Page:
Wednesday, May 13, 2015

MacRumors: Apple Watch Stands Up to 1,200m Swim Workout and 10m High Dive Test

Apple Watch Stands Up to 1,200m Swim Workout and 10m High Dive Test

The Apple Watch has been put through a variety of waterproofing tests since its public launch in April, but over the weekend endurance sports and tech blogger Ray Maker posted a few Apple Watch-related waterproof videos, including the first lap swimming test with Apple's new wearable.

As Maker notes in his blog post, many people have uploaded videos detailing simple waterproof tests in smaller backyard pools, but there has until now been little information on the Watch's ability to withstand higher-intensity swimming activities. As he notes, "It’s the wrist hitting the water that’s so difficult for watch waterproofing due to the impact forces," so that's what he decides to focus on in the test. After about 25 minutes in the water and a 1200 meter swim, Maker found results similar to most other waterproofing tests over the past few weeks - the Apple Watch remains seemingly unharmed by even the most daunting submerged water tests.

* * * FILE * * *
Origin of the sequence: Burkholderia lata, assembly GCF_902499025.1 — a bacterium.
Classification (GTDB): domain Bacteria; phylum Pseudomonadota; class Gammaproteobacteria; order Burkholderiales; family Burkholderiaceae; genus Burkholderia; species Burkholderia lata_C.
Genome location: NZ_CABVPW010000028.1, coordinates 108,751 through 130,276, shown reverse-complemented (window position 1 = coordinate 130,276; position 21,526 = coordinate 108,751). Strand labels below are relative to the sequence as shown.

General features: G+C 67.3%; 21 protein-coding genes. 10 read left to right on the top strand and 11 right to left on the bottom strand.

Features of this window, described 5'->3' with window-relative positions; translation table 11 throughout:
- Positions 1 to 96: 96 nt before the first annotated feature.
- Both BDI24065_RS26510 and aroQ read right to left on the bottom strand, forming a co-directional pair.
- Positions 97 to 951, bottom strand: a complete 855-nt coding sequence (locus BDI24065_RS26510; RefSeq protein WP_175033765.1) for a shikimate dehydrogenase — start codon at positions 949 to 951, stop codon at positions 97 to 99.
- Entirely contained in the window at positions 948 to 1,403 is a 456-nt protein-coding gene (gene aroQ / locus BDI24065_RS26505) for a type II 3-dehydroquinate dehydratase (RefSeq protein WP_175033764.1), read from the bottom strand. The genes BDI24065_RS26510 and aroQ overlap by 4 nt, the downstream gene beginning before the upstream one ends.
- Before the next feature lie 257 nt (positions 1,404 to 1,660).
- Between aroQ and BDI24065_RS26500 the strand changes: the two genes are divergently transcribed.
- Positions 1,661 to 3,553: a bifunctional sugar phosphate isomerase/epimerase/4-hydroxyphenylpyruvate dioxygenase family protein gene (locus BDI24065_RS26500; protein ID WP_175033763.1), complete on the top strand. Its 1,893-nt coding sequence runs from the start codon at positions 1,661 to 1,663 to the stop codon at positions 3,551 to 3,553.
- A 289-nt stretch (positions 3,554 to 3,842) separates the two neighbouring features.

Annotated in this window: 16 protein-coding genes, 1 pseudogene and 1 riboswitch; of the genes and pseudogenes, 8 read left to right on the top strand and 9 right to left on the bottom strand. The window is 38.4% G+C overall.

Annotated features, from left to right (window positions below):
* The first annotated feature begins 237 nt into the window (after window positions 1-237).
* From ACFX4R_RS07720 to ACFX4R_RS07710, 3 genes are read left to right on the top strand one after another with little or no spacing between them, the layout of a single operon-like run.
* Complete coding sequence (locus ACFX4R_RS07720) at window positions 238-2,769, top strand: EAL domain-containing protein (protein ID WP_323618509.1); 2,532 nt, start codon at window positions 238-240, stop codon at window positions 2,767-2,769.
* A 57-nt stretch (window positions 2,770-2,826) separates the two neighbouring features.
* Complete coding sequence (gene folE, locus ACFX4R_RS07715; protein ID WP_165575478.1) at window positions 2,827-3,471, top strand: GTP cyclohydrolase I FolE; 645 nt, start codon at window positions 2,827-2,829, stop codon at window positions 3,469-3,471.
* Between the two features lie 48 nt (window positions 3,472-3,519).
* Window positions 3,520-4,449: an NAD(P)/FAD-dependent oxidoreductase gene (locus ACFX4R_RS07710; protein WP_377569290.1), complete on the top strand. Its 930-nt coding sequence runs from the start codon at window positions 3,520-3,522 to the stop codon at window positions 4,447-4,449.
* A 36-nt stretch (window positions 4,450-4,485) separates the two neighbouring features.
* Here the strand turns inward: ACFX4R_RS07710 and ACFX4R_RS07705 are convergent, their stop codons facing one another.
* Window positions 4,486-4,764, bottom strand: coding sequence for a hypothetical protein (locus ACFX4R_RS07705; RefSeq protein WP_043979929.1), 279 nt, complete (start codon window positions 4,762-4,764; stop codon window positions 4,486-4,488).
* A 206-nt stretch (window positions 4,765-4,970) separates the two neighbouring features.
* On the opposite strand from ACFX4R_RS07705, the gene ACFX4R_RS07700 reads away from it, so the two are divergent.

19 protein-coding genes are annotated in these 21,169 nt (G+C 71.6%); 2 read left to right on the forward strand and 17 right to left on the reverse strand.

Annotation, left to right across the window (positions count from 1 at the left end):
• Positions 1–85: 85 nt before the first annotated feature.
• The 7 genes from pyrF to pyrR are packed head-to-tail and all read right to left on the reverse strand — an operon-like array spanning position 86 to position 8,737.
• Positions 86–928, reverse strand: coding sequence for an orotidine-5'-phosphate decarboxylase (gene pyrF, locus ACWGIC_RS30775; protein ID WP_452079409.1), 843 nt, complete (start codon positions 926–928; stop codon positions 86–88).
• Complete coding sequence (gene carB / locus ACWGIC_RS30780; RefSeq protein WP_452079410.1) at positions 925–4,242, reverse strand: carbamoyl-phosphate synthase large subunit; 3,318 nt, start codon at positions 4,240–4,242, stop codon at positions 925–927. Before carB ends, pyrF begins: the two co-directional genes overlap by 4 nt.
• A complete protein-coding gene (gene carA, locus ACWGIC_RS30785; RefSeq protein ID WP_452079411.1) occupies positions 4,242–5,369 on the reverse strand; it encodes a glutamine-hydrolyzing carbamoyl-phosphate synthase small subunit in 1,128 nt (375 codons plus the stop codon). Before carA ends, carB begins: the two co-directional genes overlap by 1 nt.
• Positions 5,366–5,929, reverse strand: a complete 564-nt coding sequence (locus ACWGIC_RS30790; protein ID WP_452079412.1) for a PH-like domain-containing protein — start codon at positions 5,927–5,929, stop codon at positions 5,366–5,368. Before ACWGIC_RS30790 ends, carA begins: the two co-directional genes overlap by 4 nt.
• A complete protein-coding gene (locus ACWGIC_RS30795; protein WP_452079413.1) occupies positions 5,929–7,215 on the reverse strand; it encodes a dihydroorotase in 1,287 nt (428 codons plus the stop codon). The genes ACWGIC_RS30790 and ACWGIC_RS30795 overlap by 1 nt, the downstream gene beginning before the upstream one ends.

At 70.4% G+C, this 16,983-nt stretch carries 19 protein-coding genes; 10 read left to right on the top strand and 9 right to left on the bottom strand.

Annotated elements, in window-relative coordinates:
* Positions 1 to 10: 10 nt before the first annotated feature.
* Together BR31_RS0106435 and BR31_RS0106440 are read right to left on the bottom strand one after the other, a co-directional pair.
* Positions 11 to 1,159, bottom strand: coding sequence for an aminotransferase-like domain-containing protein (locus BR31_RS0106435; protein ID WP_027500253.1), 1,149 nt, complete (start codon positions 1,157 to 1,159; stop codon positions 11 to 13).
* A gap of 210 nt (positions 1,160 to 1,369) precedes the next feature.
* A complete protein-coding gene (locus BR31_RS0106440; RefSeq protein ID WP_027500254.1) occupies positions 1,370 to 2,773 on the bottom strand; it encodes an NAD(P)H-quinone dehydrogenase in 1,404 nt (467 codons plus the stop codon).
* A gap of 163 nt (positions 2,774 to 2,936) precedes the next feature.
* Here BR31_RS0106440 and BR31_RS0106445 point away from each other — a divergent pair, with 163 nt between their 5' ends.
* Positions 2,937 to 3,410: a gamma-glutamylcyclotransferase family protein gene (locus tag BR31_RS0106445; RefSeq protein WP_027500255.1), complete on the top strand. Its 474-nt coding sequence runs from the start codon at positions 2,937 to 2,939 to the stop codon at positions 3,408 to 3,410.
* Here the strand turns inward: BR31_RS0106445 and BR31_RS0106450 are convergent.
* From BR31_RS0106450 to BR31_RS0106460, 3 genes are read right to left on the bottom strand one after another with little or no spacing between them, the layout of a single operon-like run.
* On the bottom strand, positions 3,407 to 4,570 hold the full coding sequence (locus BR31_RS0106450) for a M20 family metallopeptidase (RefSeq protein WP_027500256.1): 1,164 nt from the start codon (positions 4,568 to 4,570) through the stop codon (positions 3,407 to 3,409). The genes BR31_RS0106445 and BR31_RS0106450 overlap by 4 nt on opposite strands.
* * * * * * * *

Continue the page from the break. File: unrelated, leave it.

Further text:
This is pretty impressive. I don't think I'm going to want to put my own to the test (if and when I decide to buy one), but this does show that there should be absolutely no problem wearing it in the rain, or at a water park.

The beach may be problematic, but due to possibility of salt and sand getting under the crown, not due to water.

Still, it is worth noting that when Consumer Reports tested the Apple Watch, that one out of 4 samples failed a 24-hour submersion test:

We set our depth-test chamber to match the water-resistance specification claimed by each smartwatch manufacturer. We submerge the watches, then check them for proper functionality immediately upon removal from the chamber, then again 24 hours later. The stainless-steel Apple Watch passed the test on the first try. The first aluminum Apple Watch Sport we put through our immersion test seemed fine when we took it out of the tank, but we experienced problems with it 24 hours later. We then tried two more samples, which showed no problems, so the Apple Watch Sport passed our water-resistance test.
The failure may have been a manufacturing defect, but defect or not, you probably won't get a Warranty replacement if it fails after being submerged in water, because the water-resistance rating Apple is publishing only promises 30 minutes at 1m depth. I'll be interested to read the reports when, in the future, some people try for warranty replacement after submersion in water for longer than 30 minutes or at a depth greater than 1m.

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